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Asia

Chinese users concerned about internet phone restrictions

Google made headlines almost a year ago, as the company declared it would no longer respect the censorship guidelines handed down by the Chinese government. Now it appears there could be a new storm brewing.

Chinese censors have a great many users to deal with

Chinese censors have a great many users to deal with

China has the largest internet community in the world, with 450 million users. But they are not the freest, as is commonly known. Now the government is coming up with a new plan to censor its citizens: to restrict phone calls via internet. The website of the Ministry of Industry and Information Technology warns: 'we will counteract illegal telephone services.' Is the end near for Skype and similar net services in China?

Zhang Yufan is a user and is concerned. "People who work in foreign commerce use online phone services. And also families whose children study abroad." Zhang says he started using such services when he was in a long-distance relationship. "I would talk over the internet for two hours every day. If they really end up blocking Skype, I will use my computer skills to get around it, like setting up a proxy server in another country so I can still 'Skype'. And if that doesn’t work, then I will have to accept having been robbed of a great service."

Many social networking sites are banned in China, like Facebook. Skype may soon follow suit

Many social networking sites are banned in China, like Facebook. Skype may soon follow suit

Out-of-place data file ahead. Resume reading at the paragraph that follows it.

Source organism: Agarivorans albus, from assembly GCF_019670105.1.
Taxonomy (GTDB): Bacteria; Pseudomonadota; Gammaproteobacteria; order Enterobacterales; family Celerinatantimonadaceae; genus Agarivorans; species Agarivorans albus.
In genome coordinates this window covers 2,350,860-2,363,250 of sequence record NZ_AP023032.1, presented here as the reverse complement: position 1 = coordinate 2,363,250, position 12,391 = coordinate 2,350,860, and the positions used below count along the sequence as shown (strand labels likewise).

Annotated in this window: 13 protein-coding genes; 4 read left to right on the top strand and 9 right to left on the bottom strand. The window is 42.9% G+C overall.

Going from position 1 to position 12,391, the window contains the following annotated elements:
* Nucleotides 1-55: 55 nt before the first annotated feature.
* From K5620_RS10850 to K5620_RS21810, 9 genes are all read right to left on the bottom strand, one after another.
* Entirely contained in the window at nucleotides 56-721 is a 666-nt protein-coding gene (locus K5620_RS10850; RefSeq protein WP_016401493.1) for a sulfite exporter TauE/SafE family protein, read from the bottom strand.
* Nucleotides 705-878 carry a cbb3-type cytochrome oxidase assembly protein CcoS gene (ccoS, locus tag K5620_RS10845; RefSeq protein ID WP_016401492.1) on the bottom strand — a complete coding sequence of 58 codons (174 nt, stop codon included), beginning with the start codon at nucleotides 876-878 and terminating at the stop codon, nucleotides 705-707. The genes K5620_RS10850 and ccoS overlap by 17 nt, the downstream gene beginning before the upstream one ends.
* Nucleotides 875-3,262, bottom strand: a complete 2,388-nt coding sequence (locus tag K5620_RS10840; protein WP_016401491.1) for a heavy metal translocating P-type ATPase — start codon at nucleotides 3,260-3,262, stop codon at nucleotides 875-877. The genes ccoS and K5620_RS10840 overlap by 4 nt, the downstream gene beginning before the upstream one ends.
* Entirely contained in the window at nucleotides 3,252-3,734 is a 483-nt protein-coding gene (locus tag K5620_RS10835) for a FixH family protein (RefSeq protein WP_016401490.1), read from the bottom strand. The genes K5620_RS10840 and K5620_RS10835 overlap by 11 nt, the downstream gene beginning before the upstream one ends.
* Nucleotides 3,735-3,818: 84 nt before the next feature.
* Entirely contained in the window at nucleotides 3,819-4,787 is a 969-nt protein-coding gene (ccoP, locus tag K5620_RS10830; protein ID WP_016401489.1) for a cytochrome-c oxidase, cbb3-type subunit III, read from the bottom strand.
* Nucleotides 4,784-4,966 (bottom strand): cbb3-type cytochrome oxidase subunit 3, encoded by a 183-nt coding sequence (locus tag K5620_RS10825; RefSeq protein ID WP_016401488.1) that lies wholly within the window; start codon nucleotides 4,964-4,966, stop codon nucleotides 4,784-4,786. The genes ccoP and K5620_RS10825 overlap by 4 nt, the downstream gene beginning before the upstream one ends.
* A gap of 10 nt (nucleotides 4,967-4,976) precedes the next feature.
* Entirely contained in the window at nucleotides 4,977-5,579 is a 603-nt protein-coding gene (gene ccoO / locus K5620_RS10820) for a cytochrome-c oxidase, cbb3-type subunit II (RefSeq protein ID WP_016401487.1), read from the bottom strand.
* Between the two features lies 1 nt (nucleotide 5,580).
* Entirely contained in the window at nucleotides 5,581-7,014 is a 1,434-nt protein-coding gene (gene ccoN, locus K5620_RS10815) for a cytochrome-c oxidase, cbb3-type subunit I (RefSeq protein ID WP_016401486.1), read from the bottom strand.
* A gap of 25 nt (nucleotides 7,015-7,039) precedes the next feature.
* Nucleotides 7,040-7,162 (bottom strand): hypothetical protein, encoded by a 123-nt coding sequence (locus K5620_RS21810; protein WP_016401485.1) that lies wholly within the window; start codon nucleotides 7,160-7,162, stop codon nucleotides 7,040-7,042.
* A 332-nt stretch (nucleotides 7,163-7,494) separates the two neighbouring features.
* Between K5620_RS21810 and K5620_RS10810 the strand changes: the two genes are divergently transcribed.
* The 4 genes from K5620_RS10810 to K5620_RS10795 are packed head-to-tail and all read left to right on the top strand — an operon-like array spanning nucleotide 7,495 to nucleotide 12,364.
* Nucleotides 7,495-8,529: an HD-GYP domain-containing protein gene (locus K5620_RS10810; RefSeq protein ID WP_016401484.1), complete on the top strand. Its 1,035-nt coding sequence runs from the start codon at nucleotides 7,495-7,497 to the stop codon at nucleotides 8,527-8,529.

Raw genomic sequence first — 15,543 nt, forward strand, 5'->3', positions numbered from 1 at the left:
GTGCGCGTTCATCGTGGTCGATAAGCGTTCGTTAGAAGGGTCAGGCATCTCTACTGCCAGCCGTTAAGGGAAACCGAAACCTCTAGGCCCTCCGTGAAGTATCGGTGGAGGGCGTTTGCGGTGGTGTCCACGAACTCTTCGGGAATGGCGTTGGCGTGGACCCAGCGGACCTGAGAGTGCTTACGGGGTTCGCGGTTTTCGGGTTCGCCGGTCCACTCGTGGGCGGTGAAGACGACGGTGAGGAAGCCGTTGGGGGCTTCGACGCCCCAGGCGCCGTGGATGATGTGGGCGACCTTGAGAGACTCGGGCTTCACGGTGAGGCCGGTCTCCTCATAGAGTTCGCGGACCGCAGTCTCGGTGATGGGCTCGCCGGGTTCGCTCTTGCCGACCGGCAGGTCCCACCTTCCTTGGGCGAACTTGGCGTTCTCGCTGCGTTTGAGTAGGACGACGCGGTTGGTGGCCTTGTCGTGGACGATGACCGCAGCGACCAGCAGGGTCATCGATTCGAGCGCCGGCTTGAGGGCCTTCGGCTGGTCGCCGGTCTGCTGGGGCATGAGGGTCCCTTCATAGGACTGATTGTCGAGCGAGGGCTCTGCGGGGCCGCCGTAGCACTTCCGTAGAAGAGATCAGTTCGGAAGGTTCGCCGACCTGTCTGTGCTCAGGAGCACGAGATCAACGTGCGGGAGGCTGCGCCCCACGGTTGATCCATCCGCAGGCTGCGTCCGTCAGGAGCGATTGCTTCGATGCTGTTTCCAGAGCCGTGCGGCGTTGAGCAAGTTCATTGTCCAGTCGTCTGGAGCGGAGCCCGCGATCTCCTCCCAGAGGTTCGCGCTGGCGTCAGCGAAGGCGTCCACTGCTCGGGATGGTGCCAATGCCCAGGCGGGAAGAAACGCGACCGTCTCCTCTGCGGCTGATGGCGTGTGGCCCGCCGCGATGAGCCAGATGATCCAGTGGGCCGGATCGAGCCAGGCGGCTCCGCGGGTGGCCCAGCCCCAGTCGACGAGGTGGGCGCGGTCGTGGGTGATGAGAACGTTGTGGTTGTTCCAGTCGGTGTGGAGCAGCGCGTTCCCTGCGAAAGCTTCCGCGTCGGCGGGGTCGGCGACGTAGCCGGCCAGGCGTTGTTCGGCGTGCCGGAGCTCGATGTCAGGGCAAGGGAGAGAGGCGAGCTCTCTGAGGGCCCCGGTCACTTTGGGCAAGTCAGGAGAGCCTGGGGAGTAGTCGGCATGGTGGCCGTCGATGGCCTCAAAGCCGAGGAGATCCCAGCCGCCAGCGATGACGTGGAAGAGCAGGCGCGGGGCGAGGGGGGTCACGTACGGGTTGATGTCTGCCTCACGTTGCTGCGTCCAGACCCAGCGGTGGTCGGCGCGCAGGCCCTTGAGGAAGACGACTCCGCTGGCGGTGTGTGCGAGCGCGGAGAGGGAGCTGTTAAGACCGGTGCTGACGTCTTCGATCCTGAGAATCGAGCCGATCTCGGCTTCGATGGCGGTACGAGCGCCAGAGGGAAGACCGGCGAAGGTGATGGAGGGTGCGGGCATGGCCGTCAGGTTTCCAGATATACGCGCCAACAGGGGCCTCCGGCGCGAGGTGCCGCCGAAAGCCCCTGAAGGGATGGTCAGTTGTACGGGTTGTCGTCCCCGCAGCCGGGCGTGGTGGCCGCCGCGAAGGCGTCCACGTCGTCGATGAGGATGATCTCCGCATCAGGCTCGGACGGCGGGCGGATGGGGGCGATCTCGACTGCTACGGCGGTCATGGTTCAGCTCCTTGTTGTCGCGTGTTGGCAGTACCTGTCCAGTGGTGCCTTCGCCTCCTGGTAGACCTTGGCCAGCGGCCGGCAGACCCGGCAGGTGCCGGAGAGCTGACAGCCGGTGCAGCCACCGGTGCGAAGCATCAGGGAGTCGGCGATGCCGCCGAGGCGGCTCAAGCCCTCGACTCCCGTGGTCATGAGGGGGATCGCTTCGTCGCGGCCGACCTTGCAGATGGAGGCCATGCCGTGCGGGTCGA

Saving money

There are still between 10 to 20 million Chinese citizens who phone online. And they are saving a heap of money. A telephone call from China to the USA typically costs around 80 euro cents, whereas with Skype, the same call only costs two cents per minute. And these long distance calls account for about 70 percent of revenue for China’s telecommunications giants.

Skype, Google, MSN and hundreds of smaller Chinese companies are offering their services in trial runs in only four cities in China. Kan Kaili of Beijing’s University of Posts and Telecommunications thinks blocking such services would be a big mistake. "It is possible that the Ministry of Industry and Information Technology has announced this because it is under pressure by the Propaganda Department and the police."

Chinese authorities cut off internet access to Xinjiang in 2009, as ethnic tensions escalated

Chinese authorities cut off internet access to Xinjiang in 2009, as ethnic tensions escalated

That is what many insiders think, as the manager of a small calling services provider told the "South China Morning Post". After the bloody riots in the northwestern Xinjiang region in July 2009, a telecommunications company was forced to shut down their internet calling services. This is a sign that people who are critical of the government use the internet to talk in private.

Too much competition

But Kan Kaili says one of the problems is that most online phone services are offered by private companies. "They compete with the three big state companies. Its possible that such a step would only be taken to protect the state companies."

Big telecommunication companies like China Telecom have a lot to lose to internet phone services

Big telecommunication companies like China Telecom have a lot to lose to internet phone services

To the question whether the government is more worried about the consumers or the interests of its own monopolies, he says, "It is obvious that the government is sacrificing the interests of the people."

Government helpless?

This sacrifice could soon make China the only country in the world to ban online telephone calls. However, Kan Kaili is certain this will not happen in China. He says the chances are, "zero. The government will never carry out this plan. If they shut down a company today and arrest its manager, then a new one will pop up tomorrow. There are so many of these small service providers." He says that to be effective, "this could only possibly apply to the few big companies. Or maybe there really is nothing behind the statement."

If he is right, this would just be another ploy to "keep face" without hurting anyone. And with the many faces China has, he could very well be right. Author: Astrid Freyeisen / Sarah Berning
Editor: Thomas Baerthlein

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